TPG's new executive chairman at Greencross is Canadian Paul Mirabelle, former CEO of controversial National Home Doctor Service and a former partner at Boston Consulting Group, which specialises in advising companies on how to ruthlessly cut costs.
TPG swooped on Greencross when the company was "underperforming quite significantly", particularly on the vet and clinical side, Mr Mirabelle said.
He said "there was a whole array of different structures" under which vets were paid and many of these systems were being replaced.
With what exactly he couldn't yet say, but he emphasised the importance of giving vets the best professional development support and training available.
"We are taking a fresh look at all these things," Mr Mirabelle said.
He says under his new structure that separates the management of retail and clinical operations, vets will be better supported and customers will be much better informed about preventive health options for their pets.
"Twenty years ago your pet was your friend, today they are part of the family," Mr Mirabelle said.
Former Greencross CEO Simon Hickey revealed in the company's 2018 annual report the push to sell vet services and products in a bundle and give vets short-term incentives to turnover more.
"We have developed a new short-term incentive plan for our vets which we believe will result in better alignment and increased productivity," Mr Hickey, who was paid just shy of $1 million that year and was recruited for making a booming success from Qantas's loyalty program, said.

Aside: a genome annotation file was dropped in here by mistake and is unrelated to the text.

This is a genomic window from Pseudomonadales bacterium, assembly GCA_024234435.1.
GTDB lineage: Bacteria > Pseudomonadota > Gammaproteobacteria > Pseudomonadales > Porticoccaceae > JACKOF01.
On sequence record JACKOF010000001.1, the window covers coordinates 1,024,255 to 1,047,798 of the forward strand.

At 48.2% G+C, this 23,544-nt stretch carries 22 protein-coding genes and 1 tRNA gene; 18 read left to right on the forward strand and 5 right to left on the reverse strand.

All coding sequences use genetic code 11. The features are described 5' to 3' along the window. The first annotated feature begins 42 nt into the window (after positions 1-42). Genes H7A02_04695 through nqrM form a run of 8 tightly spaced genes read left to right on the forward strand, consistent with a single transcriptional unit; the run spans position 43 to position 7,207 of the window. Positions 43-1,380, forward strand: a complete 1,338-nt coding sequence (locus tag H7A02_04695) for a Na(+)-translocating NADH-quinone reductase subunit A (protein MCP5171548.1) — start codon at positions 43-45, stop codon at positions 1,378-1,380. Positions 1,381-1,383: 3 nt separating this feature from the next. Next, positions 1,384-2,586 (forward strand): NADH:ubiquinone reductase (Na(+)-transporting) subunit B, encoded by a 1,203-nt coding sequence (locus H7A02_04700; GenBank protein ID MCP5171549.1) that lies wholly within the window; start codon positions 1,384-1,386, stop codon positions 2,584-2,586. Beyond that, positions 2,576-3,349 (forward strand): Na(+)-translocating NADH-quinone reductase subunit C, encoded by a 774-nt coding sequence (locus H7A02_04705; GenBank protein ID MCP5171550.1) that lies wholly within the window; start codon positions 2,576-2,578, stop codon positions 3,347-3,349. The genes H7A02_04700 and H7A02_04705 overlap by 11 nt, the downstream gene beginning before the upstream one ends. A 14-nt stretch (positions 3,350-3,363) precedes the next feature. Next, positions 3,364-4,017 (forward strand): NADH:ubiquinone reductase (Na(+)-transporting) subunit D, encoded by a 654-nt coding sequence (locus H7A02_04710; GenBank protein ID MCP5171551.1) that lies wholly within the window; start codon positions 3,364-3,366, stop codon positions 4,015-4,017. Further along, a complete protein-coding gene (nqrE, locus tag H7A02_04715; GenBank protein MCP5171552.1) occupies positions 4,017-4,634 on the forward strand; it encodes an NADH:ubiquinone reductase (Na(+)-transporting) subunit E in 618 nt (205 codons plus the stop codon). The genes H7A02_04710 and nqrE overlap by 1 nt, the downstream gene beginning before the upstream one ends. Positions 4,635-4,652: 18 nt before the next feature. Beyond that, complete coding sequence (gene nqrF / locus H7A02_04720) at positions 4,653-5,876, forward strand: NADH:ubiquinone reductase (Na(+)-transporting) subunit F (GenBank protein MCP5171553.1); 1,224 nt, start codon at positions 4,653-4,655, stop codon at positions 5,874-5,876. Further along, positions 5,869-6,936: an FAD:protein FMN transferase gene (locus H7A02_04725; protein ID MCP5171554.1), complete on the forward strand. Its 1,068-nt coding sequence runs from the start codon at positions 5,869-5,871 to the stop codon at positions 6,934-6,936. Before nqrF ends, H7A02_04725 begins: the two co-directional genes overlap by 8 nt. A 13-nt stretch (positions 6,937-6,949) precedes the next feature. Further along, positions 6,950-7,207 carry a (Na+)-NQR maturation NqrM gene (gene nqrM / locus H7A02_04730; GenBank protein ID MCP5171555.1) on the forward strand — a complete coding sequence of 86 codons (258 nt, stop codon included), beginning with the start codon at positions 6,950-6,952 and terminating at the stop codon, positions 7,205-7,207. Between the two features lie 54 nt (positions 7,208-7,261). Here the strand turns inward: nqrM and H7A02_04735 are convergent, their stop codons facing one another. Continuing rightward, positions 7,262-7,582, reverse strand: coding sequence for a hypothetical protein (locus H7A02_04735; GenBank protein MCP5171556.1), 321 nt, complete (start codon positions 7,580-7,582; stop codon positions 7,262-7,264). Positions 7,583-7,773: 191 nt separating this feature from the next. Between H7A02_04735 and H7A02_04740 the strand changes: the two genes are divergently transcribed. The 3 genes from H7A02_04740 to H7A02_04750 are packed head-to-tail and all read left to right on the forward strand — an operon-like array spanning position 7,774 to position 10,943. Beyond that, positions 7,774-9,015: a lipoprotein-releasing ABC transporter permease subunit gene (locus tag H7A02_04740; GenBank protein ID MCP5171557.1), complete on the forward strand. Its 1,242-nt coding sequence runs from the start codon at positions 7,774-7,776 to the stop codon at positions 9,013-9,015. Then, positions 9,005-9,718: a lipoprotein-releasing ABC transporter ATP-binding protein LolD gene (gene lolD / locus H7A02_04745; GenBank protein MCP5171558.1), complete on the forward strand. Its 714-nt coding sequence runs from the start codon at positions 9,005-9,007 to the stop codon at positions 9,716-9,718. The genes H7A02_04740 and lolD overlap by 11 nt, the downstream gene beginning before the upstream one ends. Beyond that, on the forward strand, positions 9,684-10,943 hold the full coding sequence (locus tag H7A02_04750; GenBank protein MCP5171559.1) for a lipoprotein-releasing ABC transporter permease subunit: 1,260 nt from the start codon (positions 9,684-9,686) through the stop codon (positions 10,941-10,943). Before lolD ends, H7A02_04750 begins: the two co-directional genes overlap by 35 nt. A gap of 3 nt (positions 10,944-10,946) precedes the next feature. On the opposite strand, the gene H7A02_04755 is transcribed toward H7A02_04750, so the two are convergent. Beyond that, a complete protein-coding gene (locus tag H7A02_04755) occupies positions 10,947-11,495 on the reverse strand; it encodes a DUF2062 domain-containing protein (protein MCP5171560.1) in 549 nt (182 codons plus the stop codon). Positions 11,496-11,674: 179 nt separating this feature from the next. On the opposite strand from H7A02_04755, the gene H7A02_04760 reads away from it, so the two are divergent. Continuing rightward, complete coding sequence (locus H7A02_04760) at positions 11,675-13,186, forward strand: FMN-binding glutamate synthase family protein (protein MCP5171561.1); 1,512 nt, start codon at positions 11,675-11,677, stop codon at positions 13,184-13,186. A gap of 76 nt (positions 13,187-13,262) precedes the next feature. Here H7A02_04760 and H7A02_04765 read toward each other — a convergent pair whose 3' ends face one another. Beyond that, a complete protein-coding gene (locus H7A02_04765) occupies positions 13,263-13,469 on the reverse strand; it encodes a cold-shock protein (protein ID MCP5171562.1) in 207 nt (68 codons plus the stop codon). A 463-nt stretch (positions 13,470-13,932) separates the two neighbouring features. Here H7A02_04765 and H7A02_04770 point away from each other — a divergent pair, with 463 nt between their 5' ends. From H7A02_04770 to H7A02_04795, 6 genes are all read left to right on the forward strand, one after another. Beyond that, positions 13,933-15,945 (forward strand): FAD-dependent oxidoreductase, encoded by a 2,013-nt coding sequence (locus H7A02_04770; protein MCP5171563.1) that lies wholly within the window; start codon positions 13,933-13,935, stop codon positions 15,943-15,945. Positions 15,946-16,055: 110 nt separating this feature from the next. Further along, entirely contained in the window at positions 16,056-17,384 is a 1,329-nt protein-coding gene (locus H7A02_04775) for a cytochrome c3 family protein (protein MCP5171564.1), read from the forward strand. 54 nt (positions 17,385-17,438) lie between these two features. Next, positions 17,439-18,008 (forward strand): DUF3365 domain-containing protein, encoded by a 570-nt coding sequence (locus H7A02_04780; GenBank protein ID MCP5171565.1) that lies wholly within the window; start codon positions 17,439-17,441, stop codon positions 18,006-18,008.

He also revealed a big push for retail staff in Petbarn to sell Greencross vet services and flagged an aggressive push for vets to boost referrals and come to the vet more.
Respected vet from Sydney University's vet school Dr Richard Malik said what this means for pet owners is higher bills.
"The best thing that can happen if you're a vet is for Greencross to take over one of the vets (practices) in your suburb because you get so many people unhappy with Greencross that it improves your business," Dr Malik said.
"It's not the quality of the service, the bills are too high. The thing that drives the propensity to over-service are the corporate practices or any practice that uses an algorithm (to determine the services vets recommend).
"There has to be some wiggle room according to what people can afford to pay and if you are instructed and advised to always make people take the most expensive option … people get bill shock," Dr Malik said.
Mr Mirabelle said there is no conflict of interest in having vets recommend products.
"They are not pushing any particular products at all," Mr Mirabelle said.
Dr Richards kept a seat on the Greencross board after the 2013 Petbarn merger but stepped away from an executive role, which Dr Malik said meant vets no longer had as much power in the organisation.
"All of the people that make all the decisions and have the authority are non-veterinarians," Dr Malik said.
"Are we a highly principled profession that has to guard the human animal bond and think about the best welfare for people's companion animals? Or are we a business that has to make a lot of money. Juggling those two priorities is very difficult."